When cold and flu season strikes, the congestion that arises in the nose is not caused by the thick pockets of mucus many people imagine is the source of the problem. A stuffy nose develops when the membranes lining the nose become swollen with the inflammation of blood vessels. The end results are uncomfortable and can drive one crazy, as they attempt to unblock the clogged feeling that is taking over their nose.
While a cold, allergies, or other sinus-related condition are often behind nose congestion, stuffiness is caused by many other events, such as a reaction to spicy food or high levels of stress. As a result, the nasal region feels heavy and expanded, accompanied by blocked and clogged sensations of discomfort. Sometimes the voice may change and as you reach for an over-the-counter product (such as a nasal spray), you may even worsen the problem. This is why an increasing amount of people seeks natural cures for their stuffy nose.
Causes of a Stuffy Nose
Stuffy noses are caused when an inflammation of the nose and nasal membranes occurs as a result of blood vessel interruption. In the nose, an intricate system of arteries, capillaries, and veins are present, which possess an impressive capacity to expand and constrict. Usually, the blood vessels are half-constricted and half-open for the most part, but when a person undergoes influential changes (such as stimulated hormones), the “squeezing” of the nasal membranes takes place Ė allowing a person to breathe freely with opened-up air passages .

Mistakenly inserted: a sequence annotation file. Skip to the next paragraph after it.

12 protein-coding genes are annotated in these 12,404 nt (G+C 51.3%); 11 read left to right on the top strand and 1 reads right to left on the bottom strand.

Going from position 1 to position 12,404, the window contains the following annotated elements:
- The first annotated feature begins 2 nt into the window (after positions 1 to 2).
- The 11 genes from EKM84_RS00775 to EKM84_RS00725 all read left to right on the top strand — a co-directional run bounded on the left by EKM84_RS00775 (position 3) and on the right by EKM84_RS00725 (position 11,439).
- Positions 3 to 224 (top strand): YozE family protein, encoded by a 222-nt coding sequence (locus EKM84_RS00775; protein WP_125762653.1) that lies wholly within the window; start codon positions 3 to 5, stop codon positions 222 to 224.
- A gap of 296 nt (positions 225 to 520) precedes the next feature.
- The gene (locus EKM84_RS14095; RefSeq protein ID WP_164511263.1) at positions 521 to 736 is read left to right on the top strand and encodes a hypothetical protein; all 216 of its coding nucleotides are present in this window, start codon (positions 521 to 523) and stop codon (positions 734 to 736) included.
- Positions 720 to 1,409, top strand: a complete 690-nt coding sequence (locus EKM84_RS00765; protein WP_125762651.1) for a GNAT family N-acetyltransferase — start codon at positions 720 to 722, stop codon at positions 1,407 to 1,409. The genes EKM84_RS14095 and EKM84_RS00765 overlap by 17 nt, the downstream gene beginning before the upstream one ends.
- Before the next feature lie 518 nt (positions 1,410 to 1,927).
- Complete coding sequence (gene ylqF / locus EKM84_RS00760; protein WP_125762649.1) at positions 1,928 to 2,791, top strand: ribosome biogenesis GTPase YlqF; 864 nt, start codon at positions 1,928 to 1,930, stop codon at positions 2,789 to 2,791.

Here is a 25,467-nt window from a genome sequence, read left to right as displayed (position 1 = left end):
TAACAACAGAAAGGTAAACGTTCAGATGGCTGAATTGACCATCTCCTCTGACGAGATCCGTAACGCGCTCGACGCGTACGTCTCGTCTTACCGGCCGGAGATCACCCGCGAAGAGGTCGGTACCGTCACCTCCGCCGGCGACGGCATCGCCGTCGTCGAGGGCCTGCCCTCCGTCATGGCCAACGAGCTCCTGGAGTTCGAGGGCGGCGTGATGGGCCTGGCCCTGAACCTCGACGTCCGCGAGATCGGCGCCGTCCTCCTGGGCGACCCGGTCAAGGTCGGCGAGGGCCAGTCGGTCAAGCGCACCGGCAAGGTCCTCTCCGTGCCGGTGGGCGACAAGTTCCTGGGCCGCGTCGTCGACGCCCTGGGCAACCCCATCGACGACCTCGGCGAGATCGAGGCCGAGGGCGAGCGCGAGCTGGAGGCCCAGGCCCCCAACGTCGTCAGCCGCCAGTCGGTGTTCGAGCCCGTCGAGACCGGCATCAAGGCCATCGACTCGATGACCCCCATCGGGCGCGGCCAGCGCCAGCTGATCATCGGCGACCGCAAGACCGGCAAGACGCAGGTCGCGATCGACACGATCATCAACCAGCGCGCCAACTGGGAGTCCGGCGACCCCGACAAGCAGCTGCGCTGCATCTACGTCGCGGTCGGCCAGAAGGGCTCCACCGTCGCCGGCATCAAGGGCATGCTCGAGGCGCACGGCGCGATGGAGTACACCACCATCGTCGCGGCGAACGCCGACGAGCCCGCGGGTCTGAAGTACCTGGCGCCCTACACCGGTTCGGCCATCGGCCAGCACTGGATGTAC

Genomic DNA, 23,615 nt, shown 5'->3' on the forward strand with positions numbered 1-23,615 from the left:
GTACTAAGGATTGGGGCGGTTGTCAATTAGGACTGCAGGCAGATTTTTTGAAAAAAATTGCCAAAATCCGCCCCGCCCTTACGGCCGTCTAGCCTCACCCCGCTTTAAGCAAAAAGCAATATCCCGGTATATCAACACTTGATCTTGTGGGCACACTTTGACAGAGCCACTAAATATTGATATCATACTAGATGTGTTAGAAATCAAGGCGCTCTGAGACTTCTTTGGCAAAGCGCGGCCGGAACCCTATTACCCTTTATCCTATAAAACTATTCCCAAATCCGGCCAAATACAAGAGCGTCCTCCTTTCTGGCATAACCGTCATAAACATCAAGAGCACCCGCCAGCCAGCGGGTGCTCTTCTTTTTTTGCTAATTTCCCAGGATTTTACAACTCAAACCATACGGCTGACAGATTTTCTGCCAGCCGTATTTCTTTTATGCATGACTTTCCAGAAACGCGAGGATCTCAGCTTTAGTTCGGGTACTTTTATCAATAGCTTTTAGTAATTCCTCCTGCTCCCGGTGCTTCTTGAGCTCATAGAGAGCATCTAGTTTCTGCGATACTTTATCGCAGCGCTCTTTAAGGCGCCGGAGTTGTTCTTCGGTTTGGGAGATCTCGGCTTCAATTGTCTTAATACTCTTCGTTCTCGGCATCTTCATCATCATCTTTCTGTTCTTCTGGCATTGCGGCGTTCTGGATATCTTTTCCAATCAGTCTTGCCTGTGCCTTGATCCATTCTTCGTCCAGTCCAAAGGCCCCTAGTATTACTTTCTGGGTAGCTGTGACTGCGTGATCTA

However, when allergies strike or the common cold surfaces, blood in the vessels expand and the membrane becomes congested, meaning the nasal region fills with an excess of blood. The blockage causes a stuffy nose to develop. The occurrence also surfaces when one overuses decongesting nasal sprays or the nose becomes compromised by irritating elements, such as tobacco smoke and strong perfumes. Pregnancy, psychological stress, a malfunctioning thyroid, and some high blood pressure medication may also lead to a stuffy nose.
Some of the most common causes of a stuffy nose include:
a) Hay Fever and Allergies: This type of stuffy nose usually brings about a clear, watery discharge, itchiness in the eyes, and sneezing.
b) Sinus Infection : Sinus infections cause stuffy noses to develop, where thick, (yellow-green) nasal discharge, and painful tenderness around the eyes and cheekbones are common symptoms. Usually, this condition worsens when the head is bent forward.
c)Vasomotor Rhinitis: When nasal congestion is not caused by bacteria or allergies, dry air irritants and other forms of pollution may affect nasal membranes.
d) Deviated Septum: Injury to the nose, such as a deviated septum, will cause constant stuffiness because of the blockage and obstruction caused by damage to the nasal region. Usually, an individual must undergo surgery to gain relief.